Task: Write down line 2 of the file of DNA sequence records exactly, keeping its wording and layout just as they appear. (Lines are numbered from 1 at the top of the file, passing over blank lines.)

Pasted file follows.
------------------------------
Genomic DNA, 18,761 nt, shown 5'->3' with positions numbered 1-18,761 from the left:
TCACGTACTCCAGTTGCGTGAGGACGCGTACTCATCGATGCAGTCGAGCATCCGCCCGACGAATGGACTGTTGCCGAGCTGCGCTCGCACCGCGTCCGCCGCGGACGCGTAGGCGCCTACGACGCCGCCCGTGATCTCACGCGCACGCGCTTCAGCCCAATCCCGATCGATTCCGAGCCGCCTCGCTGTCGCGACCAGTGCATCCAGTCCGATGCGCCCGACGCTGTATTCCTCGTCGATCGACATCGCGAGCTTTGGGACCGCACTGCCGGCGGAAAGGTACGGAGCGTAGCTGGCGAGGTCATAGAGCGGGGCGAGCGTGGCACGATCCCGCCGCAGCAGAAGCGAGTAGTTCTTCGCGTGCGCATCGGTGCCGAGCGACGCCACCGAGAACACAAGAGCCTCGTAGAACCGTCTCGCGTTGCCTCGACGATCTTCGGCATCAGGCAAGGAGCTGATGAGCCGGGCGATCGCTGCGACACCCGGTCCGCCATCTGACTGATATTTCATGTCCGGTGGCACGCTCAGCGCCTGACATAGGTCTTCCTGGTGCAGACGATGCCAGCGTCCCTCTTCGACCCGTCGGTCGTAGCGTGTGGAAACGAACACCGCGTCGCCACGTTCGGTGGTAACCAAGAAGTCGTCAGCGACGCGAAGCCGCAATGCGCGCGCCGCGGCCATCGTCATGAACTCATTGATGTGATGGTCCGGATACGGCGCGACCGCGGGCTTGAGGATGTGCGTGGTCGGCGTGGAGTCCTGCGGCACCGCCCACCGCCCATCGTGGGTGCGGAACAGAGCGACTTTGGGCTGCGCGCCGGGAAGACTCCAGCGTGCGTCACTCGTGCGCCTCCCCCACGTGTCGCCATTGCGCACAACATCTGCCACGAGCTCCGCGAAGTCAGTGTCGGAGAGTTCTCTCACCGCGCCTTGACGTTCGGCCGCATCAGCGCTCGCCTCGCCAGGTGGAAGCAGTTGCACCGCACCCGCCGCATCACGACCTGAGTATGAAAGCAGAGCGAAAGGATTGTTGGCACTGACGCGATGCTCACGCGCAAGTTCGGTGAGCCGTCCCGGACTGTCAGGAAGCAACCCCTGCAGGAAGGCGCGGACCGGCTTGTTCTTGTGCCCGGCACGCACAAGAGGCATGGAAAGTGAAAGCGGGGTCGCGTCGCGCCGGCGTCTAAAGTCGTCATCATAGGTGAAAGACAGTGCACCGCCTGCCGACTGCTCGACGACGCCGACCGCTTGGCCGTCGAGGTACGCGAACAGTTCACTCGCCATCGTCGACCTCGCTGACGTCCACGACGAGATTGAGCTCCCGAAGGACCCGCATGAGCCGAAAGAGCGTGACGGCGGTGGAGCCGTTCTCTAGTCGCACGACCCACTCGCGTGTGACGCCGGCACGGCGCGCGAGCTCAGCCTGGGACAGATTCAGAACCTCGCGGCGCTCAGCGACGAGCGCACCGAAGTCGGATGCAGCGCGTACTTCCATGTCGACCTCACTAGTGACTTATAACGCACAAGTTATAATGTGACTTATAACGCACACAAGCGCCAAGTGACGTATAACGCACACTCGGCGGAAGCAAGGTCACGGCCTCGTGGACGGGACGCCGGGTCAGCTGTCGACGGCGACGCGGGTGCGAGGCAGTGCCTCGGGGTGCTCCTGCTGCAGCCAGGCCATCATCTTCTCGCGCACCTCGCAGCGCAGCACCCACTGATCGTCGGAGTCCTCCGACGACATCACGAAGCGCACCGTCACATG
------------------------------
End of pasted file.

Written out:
TCACGTACTCCAGTTGCGTGAGGACGCGTACTCATCGATGCAGTCGAGCATCCGCCCGACGAATGGACTGTTGCCGAGCTGCGCTCGCACCGCGTCCGCCGCGGACGCGTAGGCGCCTACGACGCCGCCCGTGATCTCACGCGCACGCGCTTCAGCCCAATCCCGATCGATTCCGAGCCGCCTCGCTGTCGCGACCAGTGCATCCAGTCCGATGCGCCCGACGCTGTATTCCTCGTCGATCGACATCGCGAGCTTTGGGACCGCACTGCCGGCGGAAAGGTACGGAGCGTAGCTGGCGAGGTCATAGAGCGGGGCGAGCGTGGCACGATCCCGCCGCAGCAGAAGCGAGTAGTTCTTCGCGTGCGCATCGGTGCCGAGCGACGCCACCGAGAACACAAGAGCCTCGTAGAACCGTCTCGCGTTGCCTCGACGATCTTCGGCATCAGGCAAGGAGCTGATGAGCCGGGCGATCGCTGCGACACCCGGTCCGCCATCTGACTGATATTTCATGTCCGGTGGCACGCTCAGCGCCTGACATAGGTCTTCCTGGTGCAGACGATGCCAGCGTCCCTCTTCGACCCGTCGGTCGTAGCGTGTGGAAACGAACACCGCGTCGCCACGTTCGGTGGTAACCAAGAAGTCGTCAGCGACGCGAAGCCGCAATGCGCGCGCCGCGGCCATCGTCATGAACTCATTGATGTGATGGTCCGGATACGGCGCGACCGCGGGCTTGAGGATGTGCGTGGTCGGCGTGGAGTCCTGCGGCACCGCCCACCGCCCATCGTGGGTGCGGAACAGAGCGACTTTGGGCTGCGCGCCGGGAAGACTCCAGCGTGCGTCACTCGTGCGCCTCCCCCACGTGTCGCCATTGCGCACAACATCTGCCACGAGCTCCGCGAAGTCAGTGTCGGAGAGTTCTCTCACCGCGCCTTGACGTTCGGCCGCATCAGCGCTCGCCTCGCCAGGTGGAAGCAGTTGCACCGCACCCGCCGCATCACGACCTGAGTATGAAAGCAGAGCGAAAGGATTGTTGGCACTGACGCGATGCTCACGCGCAAGTTCGGTGAGCCGTCCCGGACTGTCAGGAAGCAACCCCTGCAGGAAGGCGCGGACCGGCTTGTTCTTGTGCCCGGCACGCACAAGAGGCATGGAAAGTGAAAGCGGGGTCGCGTCGCGCCGGCGTCTAAAGTCGTCATCATAGGTGAAAGACAGTGCACCGCCTGCCGACTGCTCGACGACGCCGACCGCTTGGCCGTCGAGGTACGCGAACAGTTCACTCGCCATCGTCGACCTCGCTGACGTCCACGACGAGATTGAGCTCCCGAAGGACCCGCATGAGCCGAAAGAGCGTGACGGCGGTGGAGCCGTTCTCTAGTCGCACGACCCACTCGCGTGTGACGCCGGCACGGCGCGCGAGCTCAGCCTGGGACAGATTCAGAACCTCGCGGCGCTCAGCGACGAGCGCACCGAAGTCGGATGCAGCGCGTACTTCCATGTCGACCTCACTAGTGACTTATAACGCACAAGTTATAATGTGACTTATAACGCACACAAGCGCCAAGTGACGTATAACGCACACTCGGCGGAAGCAAGGTCACGGCCTCGTGGACGGGACGCCGGGTCAGCTGTCGACGGCGACGCGGGTGCGAGGCAGTGCCTCGGGGTGCTCCTGCTGCAGCCAGGCCATCATCTTCTCGCGCACCTCGCAGCGCAGCACCCACTGATCGTCGGAGTCCTCCGACGACATCACGAAGCGCACCGTCACATG